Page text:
t> 0 
0 

0 


51 


24 

0 

1 


0 

0 

0 

0 

Qa 

0 

0 

.. % 

r 

mm 

..6 

0 

0 

0 





# i 


%*/ 

. 





TABLE IX 


oa a Deuterated Diac for 1000 Sampling Intervals of 20 «as Each 
During Periods of Bigb Neutronic Activity 

r ' 



Multipli- 
city of 







\ 

Frequency 








Total {A to Q) 

COUBts 

A 

B 

c 




G 

H 

1 

J 

K 

L 

M 

N 

0 

P 

Q 

Observed Expected 

1 

11 

9 

7#: 

..V 

b 

9 

0 

20 

32 

50 

36 

3? 

42 

26 

38 

33 

23 

385 

440 

2 

0 

0 

0 

' & 

0 

0 

1 

0 

l 

I 

0 

0 

2 

1 

2 

2 

0 

10 

3 

6 

3 

4 

D 

% 1 

.0 

10 

0 

0 

2 

0 

0 

0 

0 

0 

0 

0 

0 

0 

0 

0,05 

0 

0 

1 

1 

0 

0 

I 

0 

0 

0 

0 

0 

1 

0 

0 

0 

0 

4 

io-* 

5 

0 

0 

“0 

0 

1 

0 

1 

0 

0 

0 

0 

0 

0 

0 

0 

0 

0 

2 

10-« 

6 

0 

0 

0 

0 

0 

1 

1 

0 

0 

0 

0 

0 

0 

0 

Q 

0 

0 

2 

10* 


i 


n 



SEARCH FOR ELECTROCHEMICALLY CATALYSED FUSION OF 
DEUTERONS IN METAL LATTICE 

T.P.RMhakrishnan, R Sundaresan, J, Arunachalam, 
V.SitaxamaRajUjR.Kalyanaiaxnan SGangadharan 
P.K. Iyengar* 


Analytical Chemistry Division 
'Director 


Introduction 




hc % 


Recently, Fleischmann and Pons' have obtained evidencsCwtlhe fusion of deuterons 
induced at low temperature, through the electrolysis of deuterium oxide at a palladium 
cathode It is believed that, this can be achieved if the deuterium loading of the lattice 
exceeds the value for PdDo.g. In view of the relevance of this problem to this Centre, a 
program of work was initiated in this Division. Thi&rrepart is a summary of the behaviour 
of Pd and other metals during charging in alkahne,,he«yy water. 


Experimental 

Materials, Reagents and Apparatus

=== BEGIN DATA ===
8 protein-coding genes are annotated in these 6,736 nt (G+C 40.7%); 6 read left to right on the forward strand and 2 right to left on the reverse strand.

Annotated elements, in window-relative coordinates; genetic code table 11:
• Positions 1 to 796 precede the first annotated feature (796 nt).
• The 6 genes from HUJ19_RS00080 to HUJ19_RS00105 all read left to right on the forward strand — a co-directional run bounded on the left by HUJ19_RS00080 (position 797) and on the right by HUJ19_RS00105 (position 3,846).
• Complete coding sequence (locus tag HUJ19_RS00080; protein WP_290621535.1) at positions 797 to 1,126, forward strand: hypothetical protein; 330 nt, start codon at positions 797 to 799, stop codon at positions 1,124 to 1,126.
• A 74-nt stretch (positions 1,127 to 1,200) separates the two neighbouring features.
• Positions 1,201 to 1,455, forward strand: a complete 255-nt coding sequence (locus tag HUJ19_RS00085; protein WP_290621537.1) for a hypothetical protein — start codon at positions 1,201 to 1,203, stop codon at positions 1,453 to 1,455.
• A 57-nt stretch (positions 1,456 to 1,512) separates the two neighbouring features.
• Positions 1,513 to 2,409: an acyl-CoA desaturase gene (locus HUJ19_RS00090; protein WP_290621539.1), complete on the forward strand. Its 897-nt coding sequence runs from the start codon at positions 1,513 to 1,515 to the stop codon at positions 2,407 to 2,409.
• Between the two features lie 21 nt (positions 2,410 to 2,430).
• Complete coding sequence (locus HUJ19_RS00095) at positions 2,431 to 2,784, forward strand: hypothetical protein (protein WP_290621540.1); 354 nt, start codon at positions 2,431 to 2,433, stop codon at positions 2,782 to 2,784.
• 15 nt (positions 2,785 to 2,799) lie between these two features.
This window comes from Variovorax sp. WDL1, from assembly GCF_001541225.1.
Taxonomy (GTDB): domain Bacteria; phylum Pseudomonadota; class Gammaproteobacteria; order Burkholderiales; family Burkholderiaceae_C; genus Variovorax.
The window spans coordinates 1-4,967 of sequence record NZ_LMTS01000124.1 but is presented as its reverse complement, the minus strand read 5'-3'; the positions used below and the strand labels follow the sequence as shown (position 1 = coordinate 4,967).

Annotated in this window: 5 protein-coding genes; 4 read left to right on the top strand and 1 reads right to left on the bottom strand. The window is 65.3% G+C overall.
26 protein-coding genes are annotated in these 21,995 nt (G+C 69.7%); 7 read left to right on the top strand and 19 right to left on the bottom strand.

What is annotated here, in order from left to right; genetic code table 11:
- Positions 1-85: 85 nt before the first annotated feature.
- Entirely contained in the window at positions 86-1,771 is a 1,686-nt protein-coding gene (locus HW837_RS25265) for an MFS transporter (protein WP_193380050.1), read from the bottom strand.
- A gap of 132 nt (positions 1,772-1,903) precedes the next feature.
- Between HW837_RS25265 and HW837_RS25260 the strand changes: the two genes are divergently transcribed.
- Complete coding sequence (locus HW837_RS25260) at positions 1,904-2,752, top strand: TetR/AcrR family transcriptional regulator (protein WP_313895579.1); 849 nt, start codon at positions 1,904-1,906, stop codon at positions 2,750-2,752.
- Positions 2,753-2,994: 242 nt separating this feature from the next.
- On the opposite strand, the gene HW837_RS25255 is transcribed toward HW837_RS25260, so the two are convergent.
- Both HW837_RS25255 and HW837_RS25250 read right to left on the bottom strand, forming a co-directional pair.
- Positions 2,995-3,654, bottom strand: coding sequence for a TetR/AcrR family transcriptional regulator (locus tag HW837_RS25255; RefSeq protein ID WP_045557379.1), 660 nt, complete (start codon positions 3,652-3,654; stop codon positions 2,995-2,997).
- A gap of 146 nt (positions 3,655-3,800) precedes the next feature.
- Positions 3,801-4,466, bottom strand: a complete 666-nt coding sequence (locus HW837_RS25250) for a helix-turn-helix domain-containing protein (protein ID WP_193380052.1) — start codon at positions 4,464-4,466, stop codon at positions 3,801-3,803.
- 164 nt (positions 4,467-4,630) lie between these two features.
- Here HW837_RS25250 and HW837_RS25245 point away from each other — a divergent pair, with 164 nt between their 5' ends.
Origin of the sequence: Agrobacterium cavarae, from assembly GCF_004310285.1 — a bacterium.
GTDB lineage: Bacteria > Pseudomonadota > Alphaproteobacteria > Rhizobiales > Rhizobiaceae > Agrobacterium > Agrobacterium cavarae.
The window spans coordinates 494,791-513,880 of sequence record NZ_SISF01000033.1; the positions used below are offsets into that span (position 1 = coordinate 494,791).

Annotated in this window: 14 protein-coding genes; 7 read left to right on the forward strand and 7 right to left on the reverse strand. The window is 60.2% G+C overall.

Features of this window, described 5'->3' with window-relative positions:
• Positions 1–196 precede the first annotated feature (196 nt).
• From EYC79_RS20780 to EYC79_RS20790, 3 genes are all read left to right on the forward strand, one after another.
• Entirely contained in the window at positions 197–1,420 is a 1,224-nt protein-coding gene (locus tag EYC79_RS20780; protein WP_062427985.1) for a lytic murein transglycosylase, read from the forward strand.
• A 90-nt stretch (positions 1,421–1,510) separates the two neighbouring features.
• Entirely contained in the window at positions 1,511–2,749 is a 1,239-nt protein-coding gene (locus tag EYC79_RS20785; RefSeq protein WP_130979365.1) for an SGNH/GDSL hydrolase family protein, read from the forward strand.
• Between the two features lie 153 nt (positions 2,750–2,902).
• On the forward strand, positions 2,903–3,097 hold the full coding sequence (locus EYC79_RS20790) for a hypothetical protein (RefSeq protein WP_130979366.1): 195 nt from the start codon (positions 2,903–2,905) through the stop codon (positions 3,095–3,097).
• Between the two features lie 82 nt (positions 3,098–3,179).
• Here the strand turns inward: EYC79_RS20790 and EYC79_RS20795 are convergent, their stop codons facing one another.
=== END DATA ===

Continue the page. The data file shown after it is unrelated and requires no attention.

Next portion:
w '^k, ^ 


Electrodes of different metals were used. These include a hollow Pd cylinder (area 
5 87 cm 2 , thickness 0.4 mm), Pd ring (area 14.5cm 2 , thickness 2 mm), Pd foil (area 1.5 
cm 2 , thickness 0 3 mm), Ti plate (area 8 cm 2 , thickness 0.5 mm) and a triangular piece of 
Ni— Ti alloy of area 10 cm 2 apd“ wjdght 10.5 gm. Platinum gauze, Pt disc or Pt foil of large 
area was used as the anode Heavy water (99.87% purity) and pure Li metal were used to 
obtain 0.1 M LiOD I alar— 2 ' N 2 or argon was used for deoxygenation and stirring. All 
electrodes were lightly abraded with emery, rinsed with acetone and dried before use. 


Electrolysis cells were made of quartz for the container and the lids were of PTFE 
or glass. Provisions and inlets for de oxygenation, addition and removal of solution and 
temperature measurement were made. Loss of D 2 O due to evaporation and electrolysis was 

compensated, ‘ 

Equipments 

Galvanostatic sources and current pulsing units were made in the laboratory. A 
Digital Panel Meter (PLA, DM— 20), was used for voltage measurements. Neutron counting 
and tritium activity studies were carried out, as described later. Set— up is shown in Fig. J . 


Results